The leader of the Catholic Church in Scotland said he was concerned about the growing "marginalisation" of religion. It is so marginalised, in fact, that his words were generously reported in every newspaper in the country and on every TV news bulletin that day. Isn't it a shame for the poor, neglected, ignored "sidelined" Cardinal that his every word makes headlines – however crack-brained?

The cases of Nadia Eweida and Shirley Chaplin were, of course, wheeled out again for further airing. Apparently they are proof positive that you can't wear a cross at work.

But despite the mythology that has arisen around these cases, they were not about wearing crosses at all, they were about wearing inappropriate jewellery of any kind at work.

The argument in the European Court is about whether employers have the right to enforce their uniform policies (as in Nadia Eweida vs BA) or whether dangling jewellery poses a health and safety risk in a hospital setting (Shirley Chaplin vs Health Authority).

The fact that these women were wearing crosses is irrelevant – it would have been the same if they had been wearing charm bracelets or lucky pixies.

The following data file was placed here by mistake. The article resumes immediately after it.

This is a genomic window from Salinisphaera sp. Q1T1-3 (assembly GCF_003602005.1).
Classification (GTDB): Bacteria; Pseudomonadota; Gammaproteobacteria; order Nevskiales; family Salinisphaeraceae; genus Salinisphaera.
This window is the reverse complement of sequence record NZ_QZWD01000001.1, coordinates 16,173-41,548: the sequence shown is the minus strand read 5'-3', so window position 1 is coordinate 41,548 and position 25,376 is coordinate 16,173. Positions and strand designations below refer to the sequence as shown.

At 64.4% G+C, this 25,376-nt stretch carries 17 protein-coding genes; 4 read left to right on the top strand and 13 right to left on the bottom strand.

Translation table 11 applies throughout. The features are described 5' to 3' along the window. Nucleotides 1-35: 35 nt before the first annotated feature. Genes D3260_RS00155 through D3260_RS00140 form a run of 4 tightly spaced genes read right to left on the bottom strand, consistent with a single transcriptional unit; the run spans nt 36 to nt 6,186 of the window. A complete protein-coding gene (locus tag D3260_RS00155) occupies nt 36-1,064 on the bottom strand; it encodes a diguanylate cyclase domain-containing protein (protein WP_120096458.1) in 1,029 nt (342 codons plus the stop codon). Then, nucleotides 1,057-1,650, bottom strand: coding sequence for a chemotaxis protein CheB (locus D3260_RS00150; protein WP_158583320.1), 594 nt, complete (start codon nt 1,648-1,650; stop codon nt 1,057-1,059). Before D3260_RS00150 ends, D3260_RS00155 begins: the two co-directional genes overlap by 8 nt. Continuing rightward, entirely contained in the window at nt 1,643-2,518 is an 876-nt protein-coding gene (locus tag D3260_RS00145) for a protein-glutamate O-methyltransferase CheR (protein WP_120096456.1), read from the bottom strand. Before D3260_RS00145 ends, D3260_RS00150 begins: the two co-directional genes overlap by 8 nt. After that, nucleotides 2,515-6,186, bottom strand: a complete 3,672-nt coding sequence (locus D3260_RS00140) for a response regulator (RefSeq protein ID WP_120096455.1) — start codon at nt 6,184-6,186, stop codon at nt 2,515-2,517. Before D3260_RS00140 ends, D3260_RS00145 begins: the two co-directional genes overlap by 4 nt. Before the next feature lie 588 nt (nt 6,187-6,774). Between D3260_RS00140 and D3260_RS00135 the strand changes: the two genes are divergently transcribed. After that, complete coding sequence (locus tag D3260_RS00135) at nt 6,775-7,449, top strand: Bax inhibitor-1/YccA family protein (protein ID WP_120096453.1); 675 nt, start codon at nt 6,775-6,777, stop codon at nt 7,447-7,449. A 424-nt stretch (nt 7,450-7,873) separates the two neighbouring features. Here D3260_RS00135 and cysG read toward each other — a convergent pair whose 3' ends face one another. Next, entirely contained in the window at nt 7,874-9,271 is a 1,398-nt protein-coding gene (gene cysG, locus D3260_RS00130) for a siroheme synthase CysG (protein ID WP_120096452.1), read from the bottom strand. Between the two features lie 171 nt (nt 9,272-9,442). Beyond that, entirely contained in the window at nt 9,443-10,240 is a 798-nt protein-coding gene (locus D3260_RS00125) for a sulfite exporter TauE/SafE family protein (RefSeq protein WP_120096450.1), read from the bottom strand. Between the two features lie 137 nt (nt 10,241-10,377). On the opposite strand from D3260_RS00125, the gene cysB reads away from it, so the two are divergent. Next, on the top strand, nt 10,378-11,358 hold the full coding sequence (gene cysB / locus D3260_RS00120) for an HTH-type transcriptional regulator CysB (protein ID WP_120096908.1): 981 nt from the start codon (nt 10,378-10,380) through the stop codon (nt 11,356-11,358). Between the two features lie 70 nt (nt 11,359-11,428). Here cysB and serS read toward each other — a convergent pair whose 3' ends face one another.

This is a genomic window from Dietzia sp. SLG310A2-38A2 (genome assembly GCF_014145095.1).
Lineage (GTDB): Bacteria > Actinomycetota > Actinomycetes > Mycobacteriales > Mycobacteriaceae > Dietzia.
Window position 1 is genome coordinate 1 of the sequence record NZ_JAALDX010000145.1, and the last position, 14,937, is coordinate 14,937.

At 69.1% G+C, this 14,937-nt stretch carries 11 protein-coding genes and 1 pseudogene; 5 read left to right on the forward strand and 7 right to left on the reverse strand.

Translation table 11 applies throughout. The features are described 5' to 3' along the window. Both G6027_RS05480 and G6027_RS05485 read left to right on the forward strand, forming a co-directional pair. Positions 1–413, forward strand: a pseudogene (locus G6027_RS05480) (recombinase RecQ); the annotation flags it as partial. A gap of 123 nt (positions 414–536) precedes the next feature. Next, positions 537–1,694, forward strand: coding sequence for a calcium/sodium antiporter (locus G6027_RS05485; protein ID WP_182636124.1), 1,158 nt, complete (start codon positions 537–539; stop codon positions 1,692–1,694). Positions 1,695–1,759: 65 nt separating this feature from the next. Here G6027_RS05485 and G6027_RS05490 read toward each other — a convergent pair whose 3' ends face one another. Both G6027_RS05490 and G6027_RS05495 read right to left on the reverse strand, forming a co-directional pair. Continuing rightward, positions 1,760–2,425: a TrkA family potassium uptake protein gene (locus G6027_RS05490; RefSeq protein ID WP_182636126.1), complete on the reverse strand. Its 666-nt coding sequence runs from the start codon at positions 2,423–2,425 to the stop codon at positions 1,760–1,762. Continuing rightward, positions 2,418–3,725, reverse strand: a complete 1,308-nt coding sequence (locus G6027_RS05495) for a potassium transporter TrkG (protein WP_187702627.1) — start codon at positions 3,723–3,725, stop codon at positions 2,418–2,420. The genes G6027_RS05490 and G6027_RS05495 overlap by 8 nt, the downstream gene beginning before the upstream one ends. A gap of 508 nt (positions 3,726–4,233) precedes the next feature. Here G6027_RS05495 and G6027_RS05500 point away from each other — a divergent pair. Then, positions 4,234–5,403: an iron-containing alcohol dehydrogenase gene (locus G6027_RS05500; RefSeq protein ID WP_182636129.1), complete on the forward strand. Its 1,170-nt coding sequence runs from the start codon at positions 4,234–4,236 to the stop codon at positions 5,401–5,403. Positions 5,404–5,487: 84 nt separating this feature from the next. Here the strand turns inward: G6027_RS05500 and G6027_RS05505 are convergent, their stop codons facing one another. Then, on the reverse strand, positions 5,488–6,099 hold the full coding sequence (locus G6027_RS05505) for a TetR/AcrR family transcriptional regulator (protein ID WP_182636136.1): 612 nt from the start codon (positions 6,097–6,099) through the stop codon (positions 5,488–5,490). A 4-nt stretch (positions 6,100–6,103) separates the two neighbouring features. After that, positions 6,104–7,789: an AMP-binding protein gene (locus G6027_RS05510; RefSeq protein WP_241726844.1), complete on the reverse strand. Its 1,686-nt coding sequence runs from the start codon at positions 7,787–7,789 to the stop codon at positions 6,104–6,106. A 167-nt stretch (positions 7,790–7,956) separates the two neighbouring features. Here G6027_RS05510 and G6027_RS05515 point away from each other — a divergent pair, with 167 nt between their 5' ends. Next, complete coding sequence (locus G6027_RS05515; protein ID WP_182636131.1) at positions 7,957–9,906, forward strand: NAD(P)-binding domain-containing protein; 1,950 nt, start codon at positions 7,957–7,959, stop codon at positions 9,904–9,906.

And, as the appeal court judges said in their ruling on the Eweida case:

"Among the tribunal's explicit findings are Ms Eweida's 'readiness to make a serious accusation without thought of the implications' (§20.7), 'her insensitivity towards colleagues, her lack of empathy for those without a religious focus in their lives, and her incomprehension of the conflicting demands which professional management seeks to address and resolve on a near-daily basis' (§19.4.5). It is regrettable that print and broadcast media have continued to publicise allegations made against BA by Ms Eweida (and not by her alone) which have been rejected by a responsible judicial tribunal."

(My italics - read the whole Appeal Court judgment here)

Cardinal O'Brien, in full persecution mode, advised Christians to buy a small cross or crucifix and pin it to their clothing – they only cost £1, he said.

That is their choice. But let us not forget that this is precisely the compromise that Shirley Chaplin's employer suggested. But Shirley – an evangelical Christian - was adamant that she wanted to wear her cross on her necklace chain, and it was that obduracy that led to the confrontation in court, not the fact that it was a cross.

But now, because the distorted version has been endlessly repeated, the truth of these cases has been lost to the popular mind. The Christian activists have done an excellent job of cementing a lie in the nation's consciousness. And boy, are they playing it for all it is worth, secure in the knowledge that few members of the public or, indeed, journalists are going take time to read the actual judgements in these cases.

In his sermon, Cardinal O'Brien invoked the equally legendary "aggressive secularists".

But I fear that for sheer militancy, ruthlessness and dishonesty, secularists have little to learn from the present-day crop of aggressive clergypeople.

Tags: Faith Schools, Equality & Human Rights, Education